GETAWAY: Continental Greece, a legendary country with spectacular nature

Invitation to the voyage through continental Greece, its myths and landscapes.
Located in the south of the Balkan Peninsula, Greece is renowned for its remains, historic mountains and its heavenly 16,000 km long coastline. Between sea and mountains, Greece and its postcard landscapes are explored and told through its legends handed down since antiquity. Here is a non-exhaustive selection of recommended stopovers during your odyssey.

Around Athens in Attica

The exploration of continental Greece inevitably passes through Athens, the Greek capital. The city, which faces the sea, is full of ancient remains such as the Acropolis and the Parthenon, the theatre of Dyonisos, the Agora... With its superb beaches and villas by the sea, the Athenian Riviera (which extends from the Temple of Poseidon to Sounion) also deserves to be visited.

After a short stopover at the port of Piraeus, leave the mainland for a moment to land on the island of Aegina. Located in the south of the peninsula of Attica, the island owes its name to Eaque, son of Zeus and Aegina (herself daughter of the god Asopos). Eaque would have named the island after his mother. Aegina is home to magnificent mountain villages, old monasteries, ancient temples, beaches and forests...

Back on the continent and if you feel like it, head for Cap Sounion, which houses the ruins of the Poseidon temple. History has it that the temple was erected by Zeus to calm Poseidon's fury following Athena's designation as the patroness of Athens.

A short tour of the Peloponnese

Between two cities steeped in history and to mark your entry into the Peloponnese, make a stopover in Porto Heli. This seaside resort is now a major tourist destination where you will find superb seaside holiday homes, prestigious villas and apartments with a sea view. You deserve a few days of idleness on the beach.

The journey then resumes in Mycenae. The city was founded by Perseus before being directed by Atrée, father of Agamemnon (Homer's hero and Achaean leader of the Trojan War). This town is particularly interesting to visit for its ancient remains such as the citadel, the cyclopean walls (which were built by the Cyclopes on Perseus' request) and the Lioness Gate, the main entrance to the acropolis.

To the east of the Peloponnesus Peninsula is Corinth, one of the largest cities in ancient Greece. The goddess Ephyra or Corinth (the descendant of the god Helios) could be at the origin of the creation of the city. The city has a great archaeological heritage and among the many sites you can explore the ruins of the Agora, the temples of Aphrodite and Apollo. The Corinthian canal that separates the Peloponnese from continental Greece is another curiosity of the region, which surprises by its dimensions (it is particularly narrow).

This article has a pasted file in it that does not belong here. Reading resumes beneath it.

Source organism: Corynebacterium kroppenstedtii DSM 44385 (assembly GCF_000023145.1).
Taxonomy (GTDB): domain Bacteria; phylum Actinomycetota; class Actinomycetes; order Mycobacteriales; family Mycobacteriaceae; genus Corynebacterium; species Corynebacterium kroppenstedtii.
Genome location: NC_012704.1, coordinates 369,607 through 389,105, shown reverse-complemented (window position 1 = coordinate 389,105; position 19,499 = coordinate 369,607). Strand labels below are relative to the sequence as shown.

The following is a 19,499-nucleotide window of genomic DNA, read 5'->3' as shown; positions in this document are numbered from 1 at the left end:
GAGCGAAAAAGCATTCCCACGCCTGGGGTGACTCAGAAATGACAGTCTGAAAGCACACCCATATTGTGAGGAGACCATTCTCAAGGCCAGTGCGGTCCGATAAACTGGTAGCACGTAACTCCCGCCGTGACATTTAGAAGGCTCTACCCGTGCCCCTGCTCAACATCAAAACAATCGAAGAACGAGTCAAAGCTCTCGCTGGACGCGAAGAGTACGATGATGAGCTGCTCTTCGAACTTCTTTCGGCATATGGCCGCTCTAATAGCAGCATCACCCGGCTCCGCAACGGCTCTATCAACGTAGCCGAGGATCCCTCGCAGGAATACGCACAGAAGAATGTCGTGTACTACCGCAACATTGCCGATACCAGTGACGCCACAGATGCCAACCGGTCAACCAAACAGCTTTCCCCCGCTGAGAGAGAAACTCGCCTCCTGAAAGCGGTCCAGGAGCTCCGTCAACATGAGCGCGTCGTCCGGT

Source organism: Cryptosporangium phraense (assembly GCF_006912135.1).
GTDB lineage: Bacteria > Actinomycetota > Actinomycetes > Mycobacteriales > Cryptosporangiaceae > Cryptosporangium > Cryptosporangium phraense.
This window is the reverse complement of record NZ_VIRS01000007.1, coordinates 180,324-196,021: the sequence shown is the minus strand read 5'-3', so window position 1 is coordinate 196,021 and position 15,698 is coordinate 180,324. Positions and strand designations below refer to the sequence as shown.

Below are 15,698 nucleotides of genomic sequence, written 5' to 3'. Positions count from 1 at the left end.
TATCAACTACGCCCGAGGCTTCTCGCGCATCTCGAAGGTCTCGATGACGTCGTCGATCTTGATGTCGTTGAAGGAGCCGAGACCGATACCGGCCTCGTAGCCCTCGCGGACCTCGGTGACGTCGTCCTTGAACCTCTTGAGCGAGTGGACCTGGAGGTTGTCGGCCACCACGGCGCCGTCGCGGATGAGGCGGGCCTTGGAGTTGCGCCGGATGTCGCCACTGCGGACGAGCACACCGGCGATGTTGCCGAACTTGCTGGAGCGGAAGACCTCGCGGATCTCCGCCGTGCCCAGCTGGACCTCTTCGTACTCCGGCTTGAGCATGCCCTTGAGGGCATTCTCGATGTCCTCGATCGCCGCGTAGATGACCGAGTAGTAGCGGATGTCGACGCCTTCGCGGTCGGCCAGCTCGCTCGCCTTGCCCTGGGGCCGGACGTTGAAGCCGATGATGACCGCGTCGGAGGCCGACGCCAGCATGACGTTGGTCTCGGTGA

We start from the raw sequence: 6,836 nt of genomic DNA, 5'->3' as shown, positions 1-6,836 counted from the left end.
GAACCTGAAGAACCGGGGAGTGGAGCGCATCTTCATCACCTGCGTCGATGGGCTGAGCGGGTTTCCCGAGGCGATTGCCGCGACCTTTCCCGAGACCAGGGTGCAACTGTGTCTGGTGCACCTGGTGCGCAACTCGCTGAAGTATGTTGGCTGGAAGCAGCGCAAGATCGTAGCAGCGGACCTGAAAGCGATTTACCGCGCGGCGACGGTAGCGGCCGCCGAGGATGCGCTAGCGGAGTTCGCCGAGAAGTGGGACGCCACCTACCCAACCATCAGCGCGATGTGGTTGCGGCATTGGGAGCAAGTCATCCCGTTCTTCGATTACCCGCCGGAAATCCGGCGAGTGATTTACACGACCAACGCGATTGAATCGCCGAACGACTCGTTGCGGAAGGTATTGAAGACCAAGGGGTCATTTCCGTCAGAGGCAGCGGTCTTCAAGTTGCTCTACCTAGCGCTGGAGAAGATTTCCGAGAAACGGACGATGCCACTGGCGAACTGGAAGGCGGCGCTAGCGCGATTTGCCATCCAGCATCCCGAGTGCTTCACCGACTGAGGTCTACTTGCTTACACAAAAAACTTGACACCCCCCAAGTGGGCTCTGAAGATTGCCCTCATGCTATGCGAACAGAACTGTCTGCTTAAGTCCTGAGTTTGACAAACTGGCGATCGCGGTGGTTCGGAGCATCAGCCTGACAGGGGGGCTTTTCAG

Going up to Central Greece

Further north, the historic village of Delphi is a hillside paradise. The navel of the world, so named by Zeus, is also classified as a UNESCO World Heritage Site. The landscapes of Delphi are magnificent: mountains, cliffs, olive groves... Apollo is said to have erected his sanctuary in Delphi after killing the dragon Python and the Pythia pronounced its Oracles there.

Overlooking the city of Delphi, Mount Parnassus rises to an altitude of more than 2450 m. In summer, put on your walking shoes to reach the residence of Apollo and the 9 Muses.
In winter, you can ski in Parnassos, the largest resort in the country.

Bucolic epilogue in Thessaly

A little less mythological but just as mystical, discover the site of the Meteors and its monasteries perched on the top of huge rocky peaks. The monasteries were built there in the 14th century and six of them are still inhabited today. The landscapes of this UNESCO World Heritage Site are exceptional and make all climbing enthusiasts dream. 

As you head back to the east coast, do not miss Mount Olympus, Greece's highest mountain (2917 metres). Enter the national park and discover the residence of the Gods and the throne of Zeus. Legend has it that you can see it at the top of Mount Olympus at nightfall.

The coastal city of Vólos is a port with a legendary past. It would have been founded by Cretheus, the son of Aeolus. But mythology remembers above all his grandson Jason, the Greek hero who went in search of the Golden Fleece with the Argonauts. Vólos is also a charming seaside resort. You will appreciate its many gastronomic specialities and walks on the beach.

The best way to conclude this journey is to walk through the land of the centaurs, the mountain with a view of the Aegean Sea: Mount Pelion. Skiing in winter and beach in summer, unmissable and traditional villages, prestigious hotels and mansions... Pelion offers Luxury, calm and voluptuousness.